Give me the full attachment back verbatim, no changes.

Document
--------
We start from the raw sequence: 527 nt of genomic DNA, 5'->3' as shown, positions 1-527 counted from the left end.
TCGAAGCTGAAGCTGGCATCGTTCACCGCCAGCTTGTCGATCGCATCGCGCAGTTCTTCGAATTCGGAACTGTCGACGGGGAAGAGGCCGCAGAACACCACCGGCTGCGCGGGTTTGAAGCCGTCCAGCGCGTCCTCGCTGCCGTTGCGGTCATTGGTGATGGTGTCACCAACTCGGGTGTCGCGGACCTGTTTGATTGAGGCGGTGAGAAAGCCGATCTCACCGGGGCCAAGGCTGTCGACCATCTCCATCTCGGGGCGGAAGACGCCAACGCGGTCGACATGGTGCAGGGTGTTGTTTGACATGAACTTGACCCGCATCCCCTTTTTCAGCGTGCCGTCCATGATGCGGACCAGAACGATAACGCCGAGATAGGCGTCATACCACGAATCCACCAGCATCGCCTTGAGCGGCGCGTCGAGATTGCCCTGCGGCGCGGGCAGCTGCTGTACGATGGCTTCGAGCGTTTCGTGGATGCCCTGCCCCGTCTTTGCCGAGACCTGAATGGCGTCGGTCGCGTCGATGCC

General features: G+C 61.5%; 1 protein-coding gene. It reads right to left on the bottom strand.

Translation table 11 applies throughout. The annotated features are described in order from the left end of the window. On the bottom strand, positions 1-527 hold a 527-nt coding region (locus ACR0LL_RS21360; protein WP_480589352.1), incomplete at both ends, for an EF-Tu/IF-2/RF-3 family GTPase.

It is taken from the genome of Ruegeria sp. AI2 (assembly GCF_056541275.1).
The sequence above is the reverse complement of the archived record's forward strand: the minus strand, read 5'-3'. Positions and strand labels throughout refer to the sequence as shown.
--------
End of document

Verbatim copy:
We start from the raw sequence: 527 nt of genomic DNA, 5'->3' as shown, positions 1-527 counted from the left end.
TCGAAGCTGAAGCTGGCATCGTTCACCGCCAGCTTGTCGATCGCATCGCGCAGTTCTTCGAATTCGGAACTGTCGACGGGGAAGAGGCCGCAGAACACCACCGGCTGCGCGGGTTTGAAGCCGTCCAGCGCGTCCTCGCTGCCGTTGCGGTCATTGGTGATGGTGTCACCAACTCGGGTGTCGCGGACCTGTTTGATTGAGGCGGTGAGAAAGCCGATCTCACCGGGGCCAAGGCTGTCGACCATCTCCATCTCGGGGCGGAAGACGCCAACGCGGTCGACATGGTGCAGGGTGTTGTTTGACATGAACTTGACCCGCATCCCCTTTTTCAGCGTGCCGTCCATGATGCGGACCAGAACGATAACGCCGAGATAGGCGTCATACCACGAATCCACCAGCATCGCCTTGAGCGGCGCGTCGAGATTGCCCTGCGGCGCGGGCAGCTGCTGTACGATGGCTTCGAGCGTTTCGTGGATGCCCTGCCCCGTCTTTGCCGAGACCTGAATGGCGTCGGTCGCGTCGATGCC

General features: G+C 61.5%; 1 protein-coding gene. It reads right to left on the bottom strand.

Translation table 11 applies throughout. The annotated features are described in order from the left end of the window. On the bottom strand, positions 1-527 hold a 527-nt coding region (locus ACR0LL_RS21360; protein WP_480589352.1), incomplete at both ends, for an EF-Tu/IF-2/RF-3 family GTPase.

It is taken from the genome of Ruegeria sp. AI2 (assembly GCF_056541275.1).
The sequence above is the reverse complement of the archived record's forward strand: the minus strand, read 5'-3'. Positions and strand labels throughout refer to the sequence as shown.